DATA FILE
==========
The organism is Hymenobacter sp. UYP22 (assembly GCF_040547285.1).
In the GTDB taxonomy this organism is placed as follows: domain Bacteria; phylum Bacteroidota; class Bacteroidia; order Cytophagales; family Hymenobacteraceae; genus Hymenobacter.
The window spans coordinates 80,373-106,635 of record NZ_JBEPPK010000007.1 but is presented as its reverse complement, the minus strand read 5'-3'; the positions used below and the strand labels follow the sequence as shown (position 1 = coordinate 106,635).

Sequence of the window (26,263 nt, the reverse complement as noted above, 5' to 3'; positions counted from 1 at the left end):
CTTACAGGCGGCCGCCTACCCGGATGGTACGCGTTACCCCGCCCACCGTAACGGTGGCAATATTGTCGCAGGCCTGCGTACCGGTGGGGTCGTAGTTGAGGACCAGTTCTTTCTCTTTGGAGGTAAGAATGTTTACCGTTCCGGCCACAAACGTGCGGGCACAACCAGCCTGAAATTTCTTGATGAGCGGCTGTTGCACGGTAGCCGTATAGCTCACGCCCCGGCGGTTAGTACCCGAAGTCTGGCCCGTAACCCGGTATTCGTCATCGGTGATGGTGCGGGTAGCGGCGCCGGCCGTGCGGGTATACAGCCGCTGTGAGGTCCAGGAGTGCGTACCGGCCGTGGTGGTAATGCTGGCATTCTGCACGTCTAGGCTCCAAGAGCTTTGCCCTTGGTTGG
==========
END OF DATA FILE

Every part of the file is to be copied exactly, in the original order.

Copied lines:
The organism is Hymenobacter sp. UYP22 (assembly GCF_040547285.1).
In the GTDB taxonomy this organism is placed as follows: domain Bacteria; phylum Bacteroidota; class Bacteroidia; order Cytophagales; family Hymenobacteraceae; genus Hymenobacter.
The window spans coordinates 80,373-106,635 of record NZ_JBEPPK010000007.1 but is presented as its reverse complement, the minus strand read 5'-3'; the positions used below and the strand labels follow the sequence as shown (position 1 = coordinate 106,635).

Sequence of the window (26,263 nt, the reverse complement as noted above, 5' to 3'; positions counted from 1 at the left end):
CTTACAGGCGGCCGCCTACCCGGATGGTACGCGTTACCCCGCCCACCGTAACGGTGGCAATATTGTCGCAGGCCTGCGTACCGGTGGGGTCGTAGTTGAGGACCAGTTCTTTCTCTTTGGAGGTAAGAATGTTTACCGTTCCGGCCACAAACGTGCGGGCACAACCAGCCTGAAATTTCTTGATGAGCGGCTGTTGCACGGTAGCCGTATAGCTCACGCCCCGGCGGTTAGTACCCGAAGTCTGGCCCGTAACCCGGTATTCGTCATCGGTGATGGTGCGGGTAGCGGCGCCGGCCGTGCGGGTATACAGCCGCTGTGAGGTCCAGGAGTGCGTACCGGCCGTGGTGGTAATGCTGGCATTCTGCACGTCTAGGCTCCAAGAGCTTTGCCCTTGGTTGG